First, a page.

Cooper flew from California to Maine, Washington, Florida and back to Compton-Woodley Airport in 2016 when he was just 16 years old. With the mentorship of his instructor Robin Petgrave, he overcame bad weather and difficulties to make history.
Cooper became interested in planes as a youngster and was enrolled by his mother in an after-school program provided by Tomorrow’s Aeronautical Museum (TAM); a program that infuses academics and flying that is geared towards inner city children.
In his middle school years, Cooper became briefly disinterested in aviation and began mingling with a troubled crowd. He quickly realized that it wasn’t the path he wanted to lead. He promptly returned to the TAM program and at the age of 16 completed an 8,000-mile trek with the assistance of a co-pilot. The journey took two weeks to complete.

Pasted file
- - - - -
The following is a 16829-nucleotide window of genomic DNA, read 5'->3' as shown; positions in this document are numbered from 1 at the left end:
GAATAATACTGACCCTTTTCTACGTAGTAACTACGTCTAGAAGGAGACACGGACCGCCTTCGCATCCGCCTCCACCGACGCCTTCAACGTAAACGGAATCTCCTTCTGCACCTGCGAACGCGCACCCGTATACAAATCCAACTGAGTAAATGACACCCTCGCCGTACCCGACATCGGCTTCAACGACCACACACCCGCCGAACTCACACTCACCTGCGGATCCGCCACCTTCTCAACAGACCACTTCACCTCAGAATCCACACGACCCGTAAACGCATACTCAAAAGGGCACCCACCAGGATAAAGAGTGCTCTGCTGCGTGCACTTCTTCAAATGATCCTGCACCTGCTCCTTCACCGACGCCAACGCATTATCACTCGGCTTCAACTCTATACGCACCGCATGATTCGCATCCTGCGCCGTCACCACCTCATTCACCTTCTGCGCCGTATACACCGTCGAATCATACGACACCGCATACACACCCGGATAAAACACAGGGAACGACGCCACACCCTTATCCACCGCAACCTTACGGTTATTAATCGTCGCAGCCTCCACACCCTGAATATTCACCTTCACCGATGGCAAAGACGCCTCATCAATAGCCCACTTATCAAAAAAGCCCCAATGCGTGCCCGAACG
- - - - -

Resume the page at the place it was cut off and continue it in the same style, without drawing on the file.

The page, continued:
Cooper’s mentor Robin Petgrave, also an African-American pilot of Jamaican descent is an entrepreneur. He owns TAM and a science, technology, engineering, and math (STEM) program for adolescents. He also operates Celebrity Tours – a company that provides helicopter tours, charter flights, and entertainment industry work.
Cooper and Petgrave are an embodiment of excellence and evidence of the unique opportunities present right in our backyards. If not, it certainly is an inspiration to create one.
Cooper wants to be the youngest African-American pilot to fly solo around the world at age 18. He started a GoFundMe page to help fund his around-the-world trip. His goal is to raise $45,000 and only a few months to his 18th birthday, that target has not been realised.